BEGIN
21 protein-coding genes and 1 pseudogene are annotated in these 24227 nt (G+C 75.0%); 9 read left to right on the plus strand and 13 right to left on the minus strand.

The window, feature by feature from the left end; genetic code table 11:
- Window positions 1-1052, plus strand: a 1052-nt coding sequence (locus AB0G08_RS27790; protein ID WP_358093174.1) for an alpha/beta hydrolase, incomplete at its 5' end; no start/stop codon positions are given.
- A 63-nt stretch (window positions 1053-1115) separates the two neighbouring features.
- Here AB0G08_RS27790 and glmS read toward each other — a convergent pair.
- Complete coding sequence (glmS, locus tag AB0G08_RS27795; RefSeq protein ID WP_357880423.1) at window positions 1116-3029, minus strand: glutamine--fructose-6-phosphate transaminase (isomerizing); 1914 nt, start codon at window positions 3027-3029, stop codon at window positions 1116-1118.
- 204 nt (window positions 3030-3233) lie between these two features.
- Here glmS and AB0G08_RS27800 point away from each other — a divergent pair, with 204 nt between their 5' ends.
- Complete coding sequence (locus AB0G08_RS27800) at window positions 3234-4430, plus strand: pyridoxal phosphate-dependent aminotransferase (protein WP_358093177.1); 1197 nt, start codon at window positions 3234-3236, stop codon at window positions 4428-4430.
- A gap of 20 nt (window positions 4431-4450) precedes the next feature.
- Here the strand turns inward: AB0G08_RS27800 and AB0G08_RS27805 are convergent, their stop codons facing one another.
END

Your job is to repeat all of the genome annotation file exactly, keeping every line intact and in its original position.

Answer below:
21 protein-coding genes and 1 pseudogene are annotated in these 24227 nt (G+C 75.0%); 9 read left to right on the plus strand and 13 right to left on the minus strand.

The window, feature by feature from the left end; genetic code table 11:
- Window positions 1-1052, plus strand: a 1052-nt coding sequence (locus AB0G08_RS27790; protein ID WP_358093174.1) for an alpha/beta hydrolase, incomplete at its 5' end; no start/stop codon positions are given.
- A 63-nt stretch (window positions 1053-1115) separates the two neighbouring features.
- Here AB0G08_RS27790 and glmS read toward each other — a convergent pair.
- Complete coding sequence (glmS, locus tag AB0G08_RS27795; RefSeq protein ID WP_357880423.1) at window positions 1116-3029, minus strand: glutamine--fructose-6-phosphate transaminase (isomerizing); 1914 nt, start codon at window positions 3027-3029, stop codon at window positions 1116-1118.
- 204 nt (window positions 3030-3233) lie between these two features.
- Here glmS and AB0G08_RS27800 point away from each other — a divergent pair, with 204 nt between their 5' ends.
- Complete coding sequence (locus AB0G08_RS27800) at window positions 3234-4430, plus strand: pyridoxal phosphate-dependent aminotransferase (protein WP_358093177.1); 1197 nt, start codon at window positions 3234-3236, stop codon at window positions 4428-4430.
- A gap of 20 nt (window positions 4431-4450) precedes the next feature.
- Here the strand turns inward: AB0G08_RS27800 and AB0G08_RS27805 are convergent, their stop codons facing one another.